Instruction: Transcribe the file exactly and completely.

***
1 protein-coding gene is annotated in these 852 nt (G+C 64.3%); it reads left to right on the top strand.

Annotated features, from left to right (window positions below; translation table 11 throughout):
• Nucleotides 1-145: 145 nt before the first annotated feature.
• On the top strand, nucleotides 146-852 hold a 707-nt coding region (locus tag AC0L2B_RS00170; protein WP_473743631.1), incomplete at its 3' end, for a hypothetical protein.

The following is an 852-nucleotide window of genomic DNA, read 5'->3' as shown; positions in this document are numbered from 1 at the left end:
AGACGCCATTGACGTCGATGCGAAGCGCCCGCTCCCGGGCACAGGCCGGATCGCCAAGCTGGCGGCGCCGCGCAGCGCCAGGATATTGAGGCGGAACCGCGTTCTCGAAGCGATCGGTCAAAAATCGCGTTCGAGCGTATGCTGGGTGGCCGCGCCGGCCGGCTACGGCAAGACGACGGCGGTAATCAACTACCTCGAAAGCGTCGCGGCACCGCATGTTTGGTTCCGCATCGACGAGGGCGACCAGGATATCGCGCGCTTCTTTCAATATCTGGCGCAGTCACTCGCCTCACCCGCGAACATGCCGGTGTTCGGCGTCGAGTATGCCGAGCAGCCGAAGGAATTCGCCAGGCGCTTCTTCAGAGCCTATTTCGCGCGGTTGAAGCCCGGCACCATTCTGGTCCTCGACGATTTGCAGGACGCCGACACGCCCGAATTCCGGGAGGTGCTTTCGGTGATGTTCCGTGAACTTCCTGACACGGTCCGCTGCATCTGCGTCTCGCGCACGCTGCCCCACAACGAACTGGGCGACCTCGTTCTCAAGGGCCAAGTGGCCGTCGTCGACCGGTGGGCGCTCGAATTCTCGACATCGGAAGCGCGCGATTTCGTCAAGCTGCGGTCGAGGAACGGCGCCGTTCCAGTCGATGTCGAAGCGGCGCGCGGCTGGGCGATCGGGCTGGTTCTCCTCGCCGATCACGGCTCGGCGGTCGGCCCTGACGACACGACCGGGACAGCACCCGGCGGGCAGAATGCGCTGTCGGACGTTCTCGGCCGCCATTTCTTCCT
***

1 protein-coding gene is annotated in these 852 nt (G+C 64.3%); it reads left to right on the top strand.

Annotated features, from left to right (window positions below; translation table 11 throughout):
• Nucleotides 1-145: 145 nt before the first annotated feature.
• On the top strand, nucleotides 146-852 hold a 707-nt coding region (locus tag AC0L2B_RS00170; protein WP_473743631.1), incomplete at its 3' end, for a hypothetical protein.

The following is an 852-nucleotide window of genomic DNA, read 5'->3' as shown; positions in this document are numbered from 1 at the left end:
AGACGCCATTGACGTCGATGCGAAGCGCCCGCTCCCGGGCACAGGCCGGATCGCCAAGCTGGCGGCGCCGCGCAGCGCCAGGATATTGAGGCGGAACCGCGTTCTCGAAGCGATCGGTCAAAAATCGCGTTCGAGCGTATGCTGGGTGGCCGCGCCGGCCGGCTACGGCAAGACGACGGCGGTAATCAACTACCTCGAAAGCGTCGCGGCACCGCATGTTTGGTTCCGCATCGACGAGGGCGACCAGGATATCGCGCGCTTCTTTCAATATCTGGCGCAGTCACTCGCCTCACCCGCGAACATGCCGGTGTTCGGCGTCGAGTATGCCGAGCAGCCGAAGGAATTCGCCAGGCGCTTCTTCAGAGCCTATTTCGCGCGGTTGAAGCCCGGCACCATTCTGGTCCTCGACGATTTGCAGGACGCCGACACGCCCGAATTCCGGGAGGTGCTTTCGGTGATGTTCCGTGAACTTCCTGACACGGTCCGCTGCATCTGCGTCTCGCGCACGCTGCCCCACAACGAACTGGGCGACCTCGTTCTCAAGGGCCAAGTGGCCGTCGTCGACCGGTGGGCGCTCGAATTCTCGACATCGGAAGCGCGCGATTTCGTCAAGCTGCGGTCGAGGAACGGCGCCGTTCCAGTCGATGTCGAAGCGGCGCGCGGCTGGGCGATCGGGCTGGTTCTCCTCGCCGATCACGGCTCGGCGGTCGGCCCTGACGACACGACCGGGACAGCACCCGGCGGGCAGAATGCGCTGTCGGACGTTCTCGGCCGCCATTTCTTCCT